The physician, Rabbi Ovadia Sforno, combines both a physical and metaphysical explanation of how the healing occurred. A few hundred years before fellow Europeans discovered the concept of vaccination (though there is undocumented evidence that Chinese and Indian healers knew this centuries before), Sforno discusses how substances taken from or related to a particular disease (in our case ‘fiery serpents’) could heal an ailing patient.

Sforno’s other point is that a medical ailment can actually be a physical manifestation of a spiritual malady. Therefore the cure can only be attained by a spiritual correction.

In our case, Sforno explains that the Children of Israel sinned by evil speech towards God and Moses. Hence they were punished by the mouth of the snake. Combining the concept of inoculation with repentance, it becomes immanently logical that the cure would likewise involve a snake.

By Moses placing a snake high up on a pole, he both reminded the Jews of their sin and compelled them to look heavenward. If they repented, placed their trust once again in God, and accepted the bitter medicine of the truth, then they would be healed.

May we always be healed of whatever ails us, whether spiritual or physical, and may we find quick healing in our gaze Heavenward.

Shabbat Shalom,



To Dr. Moshe Wiesel. A man that has successfully recreated what I thought was an outdated profession – the village doctor. May he continue being an effective agent of healing for all of us and we wish him and us much luck and success in his founding of Alon Shvut’s Youth Minyan.

Polonius vs. Nachmanides

Polonius vs. Nachmanides

As my 14-year old son goes out for the first time to the broader world for the summer without parental supervision, I sought some worthwhile advice to impart to him.

One tidbit comes from Rabbi Ovadia Sforno.

In the rebellion of Korach, Datan and Aviram (Number Chapter 16), Moses warns the bystanders to stand aside and move away from the rebels. Sforno explains that even though the bystanders were innocent of any rebellion, this innocence would not protect them if they remained in close proximity to evildoing.

There are two more famous words of fatherly advice that literature has produced. One is the parting words of Shakespeare’s Polonius to his son Laertes in Hamlet, Act 1, Scene 3:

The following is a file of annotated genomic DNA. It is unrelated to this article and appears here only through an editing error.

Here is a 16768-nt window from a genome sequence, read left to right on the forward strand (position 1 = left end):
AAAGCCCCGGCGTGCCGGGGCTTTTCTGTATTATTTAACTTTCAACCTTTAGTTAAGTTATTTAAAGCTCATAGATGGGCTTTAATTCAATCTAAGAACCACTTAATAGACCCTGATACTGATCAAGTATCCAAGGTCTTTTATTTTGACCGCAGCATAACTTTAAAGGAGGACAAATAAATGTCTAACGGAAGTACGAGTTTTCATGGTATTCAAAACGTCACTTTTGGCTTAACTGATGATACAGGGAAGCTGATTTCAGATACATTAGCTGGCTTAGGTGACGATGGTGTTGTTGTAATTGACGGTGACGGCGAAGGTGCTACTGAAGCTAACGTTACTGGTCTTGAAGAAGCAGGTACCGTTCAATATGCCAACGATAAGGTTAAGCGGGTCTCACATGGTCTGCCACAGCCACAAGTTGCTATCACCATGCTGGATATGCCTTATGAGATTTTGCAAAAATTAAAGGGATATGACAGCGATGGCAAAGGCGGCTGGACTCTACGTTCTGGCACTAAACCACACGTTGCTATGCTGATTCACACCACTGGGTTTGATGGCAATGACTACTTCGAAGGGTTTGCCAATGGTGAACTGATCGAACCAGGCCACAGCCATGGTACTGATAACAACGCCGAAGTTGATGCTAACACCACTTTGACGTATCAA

“The wind sits in the shoulder of your sail,
And you are stay’d for. There- my blessing with thee!
And these few precepts in thy memory
Look thou character. Give thy thoughts no tongue,
Nor any unproportion’d thought his act.
Be thou familiar, but by no means vulgar:
Those friends thou hast, and their adoption tried,
Grapple them unto thy soul with hoops of steel;
But do not dull thy palm with entertainment
Of each new-hatch’d, unfledg’d comrade. Beware
Of entrance to a quarrel; but being in,
Bear’t that th’ opposed may beware of thee.
Give every man thine ear, but few thy voice;
Take each man’s censure, but reserve thy judgment.
Costly thy habit as thy purse can buy,
But not express’d in fancy; rich, not gaudy;
For the apparel oft proclaims the man,
And they in France of the best rank and station
Are most select and generous, chief in that.
Neither a borrower nor a lender be;
For loan oft loses both itself and friend,
And borrowing dulls the edge of husbandry.
This above all- to thine own self be true,
And it must follow, as the night the day,
Thou canst not then be false to any man.
Farewell. My blessing season this in thee!”

The second stream of advice that I think is more comprehensive and interesting to compare is that of the non-fictional Ramban (Nachmanides) to his son Nachman. It is believed that the letter was written in Israel around 1267 in Acre (Akko), Israel and sent to Nachman in Catalina, Spain. The full letter is found in the back of many older siddurim. There are a number of books that give a more detailed analysis of this treasure that generations of Jewish father’s have passed on to their children. In contrast, Judaism has issues with some of Polonius’ philosophy, most notably on lending to the needy.

For those with limited patience for the Ramban’s medium-length but beautiful letter, I’ve summarized it below:

Listen my son, to the discipline of your father, and do not forsake the guidance of your mother:

–          Speak gently

–          Don’t get angry

–          Be humble

–          Fear God

–          Contemplate the above

–          Be in Awe of God

–          Guard against sin

–          Be happy with your lot

–          Let God’s spirit rest on you

–          Don’t be prideful

–          Remember, all are equal before God

–          Imagine you are always standing in front of God

–          Speak with reverence

–          Act with restraint

–          Respond gently to all

–          Study Torah diligently

–          Put learning into practice

–          Review your actions morning and evening

–          Purify your thoughts before prayer

–          Think before you speak

Review weekly

If you do so, heaven will answer your heart’s desires.

May our children be familiar with good advice, if not listen to it (and be able to tell the difference), and may we follow it ourselves for their sake, if not our own.

Shabbat Shalom,



To our son Eitan. A young man going to explore the world. God is with us. We just need to remember to be with Him.

For the full version of the Ramban’s letter, click here.